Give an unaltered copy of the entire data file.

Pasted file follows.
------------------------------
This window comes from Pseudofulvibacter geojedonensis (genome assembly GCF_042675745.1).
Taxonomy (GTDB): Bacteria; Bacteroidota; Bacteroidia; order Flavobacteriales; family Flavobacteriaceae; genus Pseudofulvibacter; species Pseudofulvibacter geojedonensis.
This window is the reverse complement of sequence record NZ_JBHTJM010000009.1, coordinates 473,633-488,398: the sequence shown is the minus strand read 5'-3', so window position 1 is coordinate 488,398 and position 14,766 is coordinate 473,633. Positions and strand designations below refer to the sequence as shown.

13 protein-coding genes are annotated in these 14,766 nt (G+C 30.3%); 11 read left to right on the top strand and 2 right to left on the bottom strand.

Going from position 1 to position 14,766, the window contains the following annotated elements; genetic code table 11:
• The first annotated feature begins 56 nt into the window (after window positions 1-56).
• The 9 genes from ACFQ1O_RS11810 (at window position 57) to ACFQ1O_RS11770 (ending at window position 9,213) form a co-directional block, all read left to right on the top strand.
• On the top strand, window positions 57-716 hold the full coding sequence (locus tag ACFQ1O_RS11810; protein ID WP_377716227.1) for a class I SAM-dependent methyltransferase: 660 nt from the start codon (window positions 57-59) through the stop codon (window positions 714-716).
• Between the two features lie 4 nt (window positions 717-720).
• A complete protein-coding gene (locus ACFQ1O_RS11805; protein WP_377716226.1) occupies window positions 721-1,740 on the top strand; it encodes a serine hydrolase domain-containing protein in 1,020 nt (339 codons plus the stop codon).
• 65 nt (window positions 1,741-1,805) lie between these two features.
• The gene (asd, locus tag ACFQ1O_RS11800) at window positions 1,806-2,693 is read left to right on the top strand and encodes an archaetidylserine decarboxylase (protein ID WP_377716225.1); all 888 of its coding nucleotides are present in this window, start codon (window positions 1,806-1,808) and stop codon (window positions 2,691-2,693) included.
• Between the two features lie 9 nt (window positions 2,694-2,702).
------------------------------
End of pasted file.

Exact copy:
This window comes from Pseudofulvibacter geojedonensis (genome assembly GCF_042675745.1).
Taxonomy (GTDB): Bacteria; Bacteroidota; Bacteroidia; order Flavobacteriales; family Flavobacteriaceae; genus Pseudofulvibacter; species Pseudofulvibacter geojedonensis.
This window is the reverse complement of sequence record NZ_JBHTJM010000009.1, coordinates 473,633-488,398: the sequence shown is the minus strand read 5'-3', so window position 1 is coordinate 488,398 and position 14,766 is coordinate 473,633. Positions and strand designations below refer to the sequence as shown.

13 protein-coding genes are annotated in these 14,766 nt (G+C 30.3%); 11 read left to right on the top strand and 2 right to left on the bottom strand.

Going from position 1 to position 14,766, the window contains the following annotated elements; genetic code table 11:
• The first annotated feature begins 56 nt into the window (after window positions 1-56).
• The 9 genes from ACFQ1O_RS11810 (at window position 57) to ACFQ1O_RS11770 (ending at window position 9,213) form a co-directional block, all read left to right on the top strand.
• On the top strand, window positions 57-716 hold the full coding sequence (locus tag ACFQ1O_RS11810; protein ID WP_377716227.1) for a class I SAM-dependent methyltransferase: 660 nt from the start codon (window positions 57-59) through the stop codon (window positions 714-716).
• Between the two features lie 4 nt (window positions 717-720).
• A complete protein-coding gene (locus ACFQ1O_RS11805; protein WP_377716226.1) occupies window positions 721-1,740 on the top strand; it encodes a serine hydrolase domain-containing protein in 1,020 nt (339 codons plus the stop codon).
• 65 nt (window positions 1,741-1,805) lie between these two features.
• The gene (asd, locus tag ACFQ1O_RS11800) at window positions 1,806-2,693 is read left to right on the top strand and encodes an archaetidylserine decarboxylase (protein ID WP_377716225.1); all 888 of its coding nucleotides are present in this window, start codon (window positions 1,806-1,808) and stop codon (window positions 2,691-2,693) included.
• Between the two features lie 9 nt (window positions 2,694-2,702).